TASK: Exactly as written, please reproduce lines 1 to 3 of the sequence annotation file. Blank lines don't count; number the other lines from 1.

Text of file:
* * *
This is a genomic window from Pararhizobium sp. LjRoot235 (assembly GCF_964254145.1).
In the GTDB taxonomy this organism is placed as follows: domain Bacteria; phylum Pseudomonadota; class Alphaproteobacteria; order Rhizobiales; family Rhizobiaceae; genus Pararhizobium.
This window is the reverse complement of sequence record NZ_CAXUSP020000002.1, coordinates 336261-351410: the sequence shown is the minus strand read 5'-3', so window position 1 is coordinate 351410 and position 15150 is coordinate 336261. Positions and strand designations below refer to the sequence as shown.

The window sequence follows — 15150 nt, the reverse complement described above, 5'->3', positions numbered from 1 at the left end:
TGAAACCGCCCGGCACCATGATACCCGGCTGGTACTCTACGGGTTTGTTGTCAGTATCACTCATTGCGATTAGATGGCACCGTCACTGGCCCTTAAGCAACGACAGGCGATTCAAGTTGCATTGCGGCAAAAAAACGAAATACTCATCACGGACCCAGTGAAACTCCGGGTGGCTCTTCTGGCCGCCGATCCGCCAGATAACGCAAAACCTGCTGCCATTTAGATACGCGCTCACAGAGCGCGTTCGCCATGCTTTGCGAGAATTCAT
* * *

This is a genomic window from Pararhizobium sp. LjRoot235 (assembly GCF_964254145.1).
In the GTDB taxonomy this organism is placed as follows: domain Bacteria; phylum Pseudomonadota; class Alphaproteobacteria; order Rhizobiales; family Rhizobiaceae; genus Pararhizobium.
This window is the reverse complement of sequence record NZ_CAXUSP020000002.1, coordinates 336261-351410: the sequence shown is the minus strand read 5'-3', so window position 1 is coordinate 351410 and position 15150 is coordinate 336261. Positions and strand designations below refer to the sequence as shown.